NH opens investigation into Uber hacking


Uber admitted Tuesday to covering up a massive cyberattack by paying hackers $100,000 so they wouldn't reveal that they had stolen sensitive information from 57 million customer and driver accounts.

"I had the same question, so I immediately asked for a thorough investigation of what happened and how we handled it", Khosrowshahi wrote in a blog post.

It is the latest disclosure of a major breach involving a prominent company.

Bloomberg reported that two Uber developers had stashed credentials for the company's data stores in their code on GitHub.

Uber says that credit card details, trip location, security numbers, and other sensitive information were not stolen in the hack.

"Uber CEO Dara Khosrowshahi's statement that there is no excuse for what happened and Uber will be putting integrity and trust at the core of every business decision is a welcome message", he said.

A spokesman from Uber said the company is in the process of notifying various regulatory and government authorities. But viewing this data breach cover up as an incident that only Uber could commit misses the writing on the wall. However, the drivers license numbers of 600 000 drivers in the USA were compromised.

"It's always the company's responsibility to identify when United Kingdom citizens have been affected as part of a data breach and take steps to reduce any harm to consumers".

Earlier in 2016, the company reached a settlement with the NY attorney general requiring it to take steps to be more vigilant about protecting the information that its app stores about its riders.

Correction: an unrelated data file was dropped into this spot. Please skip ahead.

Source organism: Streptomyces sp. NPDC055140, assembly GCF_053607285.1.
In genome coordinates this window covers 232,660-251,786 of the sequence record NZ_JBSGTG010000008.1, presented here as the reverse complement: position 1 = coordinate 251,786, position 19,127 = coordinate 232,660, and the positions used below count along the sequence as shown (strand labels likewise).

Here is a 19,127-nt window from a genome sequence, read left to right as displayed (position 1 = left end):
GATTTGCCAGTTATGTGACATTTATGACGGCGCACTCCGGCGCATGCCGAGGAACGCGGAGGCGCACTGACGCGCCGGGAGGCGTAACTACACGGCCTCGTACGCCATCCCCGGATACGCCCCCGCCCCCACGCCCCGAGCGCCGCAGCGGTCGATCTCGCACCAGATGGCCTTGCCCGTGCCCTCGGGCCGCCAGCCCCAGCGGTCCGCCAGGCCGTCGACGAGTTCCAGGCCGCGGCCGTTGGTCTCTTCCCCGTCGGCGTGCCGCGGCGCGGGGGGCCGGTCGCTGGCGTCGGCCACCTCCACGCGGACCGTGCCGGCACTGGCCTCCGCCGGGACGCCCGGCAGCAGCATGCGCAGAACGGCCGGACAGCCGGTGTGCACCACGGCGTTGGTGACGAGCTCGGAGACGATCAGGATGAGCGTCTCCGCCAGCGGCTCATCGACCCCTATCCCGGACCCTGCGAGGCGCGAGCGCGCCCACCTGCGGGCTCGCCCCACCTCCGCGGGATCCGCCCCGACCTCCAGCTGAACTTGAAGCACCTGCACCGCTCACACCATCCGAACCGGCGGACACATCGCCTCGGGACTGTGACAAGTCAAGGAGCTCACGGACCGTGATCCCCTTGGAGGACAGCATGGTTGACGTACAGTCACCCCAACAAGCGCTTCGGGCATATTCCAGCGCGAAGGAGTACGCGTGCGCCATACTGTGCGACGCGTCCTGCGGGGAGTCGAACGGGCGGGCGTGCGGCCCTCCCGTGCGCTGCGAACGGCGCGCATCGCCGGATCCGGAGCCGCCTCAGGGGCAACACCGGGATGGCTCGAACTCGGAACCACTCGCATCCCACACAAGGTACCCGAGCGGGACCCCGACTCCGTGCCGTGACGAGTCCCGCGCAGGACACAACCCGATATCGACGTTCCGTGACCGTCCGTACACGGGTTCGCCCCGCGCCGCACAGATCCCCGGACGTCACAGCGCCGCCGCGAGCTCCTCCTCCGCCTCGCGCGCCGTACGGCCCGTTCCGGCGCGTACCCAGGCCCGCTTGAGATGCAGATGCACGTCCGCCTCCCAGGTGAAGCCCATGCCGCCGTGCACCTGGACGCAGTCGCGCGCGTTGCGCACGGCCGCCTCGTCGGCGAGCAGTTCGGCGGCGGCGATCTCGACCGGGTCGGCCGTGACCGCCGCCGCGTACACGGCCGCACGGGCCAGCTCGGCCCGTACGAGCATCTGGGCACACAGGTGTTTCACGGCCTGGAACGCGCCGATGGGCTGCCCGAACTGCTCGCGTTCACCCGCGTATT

More news: The explosion at a mosque in Nigeria killed 30 people

Legal experts say the company is likely to be faulted for running afoul of breach notification laws in the states that have them where customer data was compromised.

In August of this year Uber reached a settlement with the Federal Trade Commission over allegations it made deceptive privacy and data security claims.

A spokesman for Transport for London, which this year announced it would not be renewing Uber's licence in the capital, said: "We are working to gain clarity from Uber on whether any of the issues seen in the USA have occurred here".

The severity of the incident was compounded amidst revelations that the company had paid $US100,000 ($A132,000) to the hackers to delete the data.

State Attorneys General from NY and MA have opened investigations into the data breach.

"Uber paid $100K to protect 57M people?"

"This wasn't simply a data breach", Rubin said.

The FTC hasn't commented on whether or not it will investigate the matter, but an agency spokesperson said in an emailed statement that it is "closely evaluating the serious issues raised". It was also in blue moon due to the sexual harassment case. Joe Sullivan, Uber's chief security officer, is no longer with the company, it said.